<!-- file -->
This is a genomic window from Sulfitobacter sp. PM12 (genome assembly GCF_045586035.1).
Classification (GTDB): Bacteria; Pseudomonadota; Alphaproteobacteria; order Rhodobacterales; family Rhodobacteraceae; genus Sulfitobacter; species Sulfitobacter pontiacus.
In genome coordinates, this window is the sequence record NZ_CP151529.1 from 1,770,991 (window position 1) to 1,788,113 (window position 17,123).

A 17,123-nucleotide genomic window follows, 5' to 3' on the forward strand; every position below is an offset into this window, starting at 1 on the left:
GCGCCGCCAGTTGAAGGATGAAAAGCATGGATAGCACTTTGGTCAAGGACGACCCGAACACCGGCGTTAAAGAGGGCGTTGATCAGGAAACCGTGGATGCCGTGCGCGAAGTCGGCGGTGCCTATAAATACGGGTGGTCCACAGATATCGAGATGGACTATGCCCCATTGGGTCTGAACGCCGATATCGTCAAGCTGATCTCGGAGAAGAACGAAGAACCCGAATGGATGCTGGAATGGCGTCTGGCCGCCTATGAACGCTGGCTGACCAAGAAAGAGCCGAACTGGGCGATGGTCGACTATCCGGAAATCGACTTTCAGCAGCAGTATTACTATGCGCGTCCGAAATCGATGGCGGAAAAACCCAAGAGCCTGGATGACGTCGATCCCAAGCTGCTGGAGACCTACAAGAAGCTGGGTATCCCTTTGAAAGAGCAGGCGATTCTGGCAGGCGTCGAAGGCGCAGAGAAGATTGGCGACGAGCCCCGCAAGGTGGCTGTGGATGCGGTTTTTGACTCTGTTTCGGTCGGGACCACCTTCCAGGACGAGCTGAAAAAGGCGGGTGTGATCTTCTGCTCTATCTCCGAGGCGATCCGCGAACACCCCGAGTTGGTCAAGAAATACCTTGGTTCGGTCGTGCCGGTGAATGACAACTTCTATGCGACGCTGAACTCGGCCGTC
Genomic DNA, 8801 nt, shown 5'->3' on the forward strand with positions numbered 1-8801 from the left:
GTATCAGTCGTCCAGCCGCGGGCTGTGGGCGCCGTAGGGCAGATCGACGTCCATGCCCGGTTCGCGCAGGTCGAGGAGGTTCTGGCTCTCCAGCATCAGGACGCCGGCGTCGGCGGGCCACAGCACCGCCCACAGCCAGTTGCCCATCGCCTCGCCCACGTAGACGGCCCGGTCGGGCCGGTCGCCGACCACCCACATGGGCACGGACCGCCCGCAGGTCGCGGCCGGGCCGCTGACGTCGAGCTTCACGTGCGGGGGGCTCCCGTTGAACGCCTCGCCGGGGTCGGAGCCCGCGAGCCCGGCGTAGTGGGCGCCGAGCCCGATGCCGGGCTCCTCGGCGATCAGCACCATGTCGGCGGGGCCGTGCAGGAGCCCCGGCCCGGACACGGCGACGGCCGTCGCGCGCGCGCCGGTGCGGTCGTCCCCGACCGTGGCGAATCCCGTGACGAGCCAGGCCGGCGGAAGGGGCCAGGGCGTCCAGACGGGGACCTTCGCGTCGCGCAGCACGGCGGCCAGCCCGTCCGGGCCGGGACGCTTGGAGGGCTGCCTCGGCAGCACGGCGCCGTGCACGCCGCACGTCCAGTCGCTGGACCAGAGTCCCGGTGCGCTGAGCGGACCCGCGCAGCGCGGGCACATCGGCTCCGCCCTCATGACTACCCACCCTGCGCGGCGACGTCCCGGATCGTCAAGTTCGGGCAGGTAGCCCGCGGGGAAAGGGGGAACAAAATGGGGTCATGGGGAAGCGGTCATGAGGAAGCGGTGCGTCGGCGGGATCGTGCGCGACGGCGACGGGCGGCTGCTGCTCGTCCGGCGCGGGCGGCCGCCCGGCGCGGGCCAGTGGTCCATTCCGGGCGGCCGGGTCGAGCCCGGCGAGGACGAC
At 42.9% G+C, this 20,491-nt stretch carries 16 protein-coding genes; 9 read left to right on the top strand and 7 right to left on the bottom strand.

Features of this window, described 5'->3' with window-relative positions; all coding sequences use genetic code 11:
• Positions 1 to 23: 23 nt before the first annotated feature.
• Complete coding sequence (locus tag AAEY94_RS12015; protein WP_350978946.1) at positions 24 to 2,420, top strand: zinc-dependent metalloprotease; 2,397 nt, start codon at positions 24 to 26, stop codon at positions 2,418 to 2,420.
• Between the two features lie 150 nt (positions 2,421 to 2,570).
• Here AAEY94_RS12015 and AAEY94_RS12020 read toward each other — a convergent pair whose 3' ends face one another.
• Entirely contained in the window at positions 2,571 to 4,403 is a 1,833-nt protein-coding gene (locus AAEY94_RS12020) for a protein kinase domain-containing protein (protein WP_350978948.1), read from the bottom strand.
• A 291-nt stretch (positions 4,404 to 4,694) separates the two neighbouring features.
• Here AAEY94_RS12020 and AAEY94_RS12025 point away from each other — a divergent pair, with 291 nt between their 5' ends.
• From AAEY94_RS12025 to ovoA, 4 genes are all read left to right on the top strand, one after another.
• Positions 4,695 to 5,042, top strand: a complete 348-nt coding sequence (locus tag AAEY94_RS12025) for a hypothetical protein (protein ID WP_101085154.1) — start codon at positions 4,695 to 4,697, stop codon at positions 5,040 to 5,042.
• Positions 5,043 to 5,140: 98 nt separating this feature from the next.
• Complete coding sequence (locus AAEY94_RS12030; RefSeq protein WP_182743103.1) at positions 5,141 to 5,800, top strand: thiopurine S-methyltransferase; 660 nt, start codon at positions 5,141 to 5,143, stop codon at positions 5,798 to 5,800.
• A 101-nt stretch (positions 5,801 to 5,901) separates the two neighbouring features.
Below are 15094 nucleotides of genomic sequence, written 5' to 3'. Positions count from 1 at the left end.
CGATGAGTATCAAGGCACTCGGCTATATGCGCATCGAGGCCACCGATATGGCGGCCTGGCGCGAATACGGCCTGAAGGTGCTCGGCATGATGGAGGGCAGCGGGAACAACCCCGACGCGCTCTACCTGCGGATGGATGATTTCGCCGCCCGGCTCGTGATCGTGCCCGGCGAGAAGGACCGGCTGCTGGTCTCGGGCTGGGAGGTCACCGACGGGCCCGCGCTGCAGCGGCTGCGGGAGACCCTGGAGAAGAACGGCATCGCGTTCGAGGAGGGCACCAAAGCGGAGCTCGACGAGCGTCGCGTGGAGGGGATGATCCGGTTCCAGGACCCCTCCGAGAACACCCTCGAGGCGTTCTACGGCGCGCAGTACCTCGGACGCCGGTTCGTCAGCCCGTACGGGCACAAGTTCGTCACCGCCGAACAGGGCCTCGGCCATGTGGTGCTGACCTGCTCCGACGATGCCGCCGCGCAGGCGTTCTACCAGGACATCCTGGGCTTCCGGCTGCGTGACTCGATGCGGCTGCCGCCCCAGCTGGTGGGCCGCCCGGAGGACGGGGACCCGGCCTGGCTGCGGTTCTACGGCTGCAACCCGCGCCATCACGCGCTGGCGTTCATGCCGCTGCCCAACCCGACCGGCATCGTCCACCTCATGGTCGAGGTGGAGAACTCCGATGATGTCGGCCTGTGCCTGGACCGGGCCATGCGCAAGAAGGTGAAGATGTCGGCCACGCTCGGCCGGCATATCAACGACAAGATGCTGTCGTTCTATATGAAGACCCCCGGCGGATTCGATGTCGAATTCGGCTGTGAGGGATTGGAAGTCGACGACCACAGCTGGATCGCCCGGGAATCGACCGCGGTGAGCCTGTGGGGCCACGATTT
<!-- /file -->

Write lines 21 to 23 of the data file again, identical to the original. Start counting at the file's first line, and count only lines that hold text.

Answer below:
• A 101-nt stretch (positions 5,801 to 5,901) separates the two neighbouring features.
Below are 15094 nucleotides of genomic sequence, written 5' to 3'. Positions count from 1 at the left end.
CGATGAGTATCAAGGCACTCGGCTATATGCGCATCGAGGCCACCGATATGGCGGCCTGGCGCGAATACGGCCTGAAGGTGCTCGGCATGATGGAGGGCAGCGGGAACAACCCCGACGCGCTCTACCTGCGGATGGATGATTTCGCCGCCCGGCTCGTGATCGTGCCCGGCGAGAAGGACCGGCTGCTGGTCTCGGGCTGGGAGGTCACCGACGGGCCCGCGCTGCAGCGGCTGCGGGAGACCCTGGAGAAGAACGGCATCGCGTTCGAGGAGGGCACCAAAGCGGAGCTCGACGAGCGTCGCGTGGAGGGGATGATCCGGTTCCAGGACCCCTCCGAGAACACCCTCGAGGCGTTCTACGGCGCGCAGTACCTCGGACGCCGGTTCGTCAGCCCGTACGGGCACAAGTTCGTCACCGCCGAACAGGGCCTCGGCCATGTGGTGCTGACCTGCTCCGACGATGCCGCCGCGCAGGCGTTCTACCAGGACATCCTGGGCTTCCGGCTGCGTGACTCGATGCGGCTGCCGCCCCAGCTGGTGGGCCGCCCGGAGGACGGGGACCCGGCCTGGCTGCGGTTCTACGGCTGCAACCCGCGCCATCACGCGCTGGCGTTCATGCCGCTGCCCAACCCGACCGGCATCGTCCACCTCATGGTCGAGGTGGAGAACTCCGATGATGTCGGCCTGTGCCTGGACCGGGCCATGCGCAAGAAGGTGAAGATGTCGGCCACGCTCGGCCGGCATATCAACGACAAGATGCTGTCGTTCTATATGAAGACCCCCGGCGGATTCGATGTCGAATTCGGCTGTGAGGGATTGGAAGTCGACGACCACAGCTGGATCGCCCGGGAATCGACCGCGGTGAGCCTGTGGGGCCACGATTT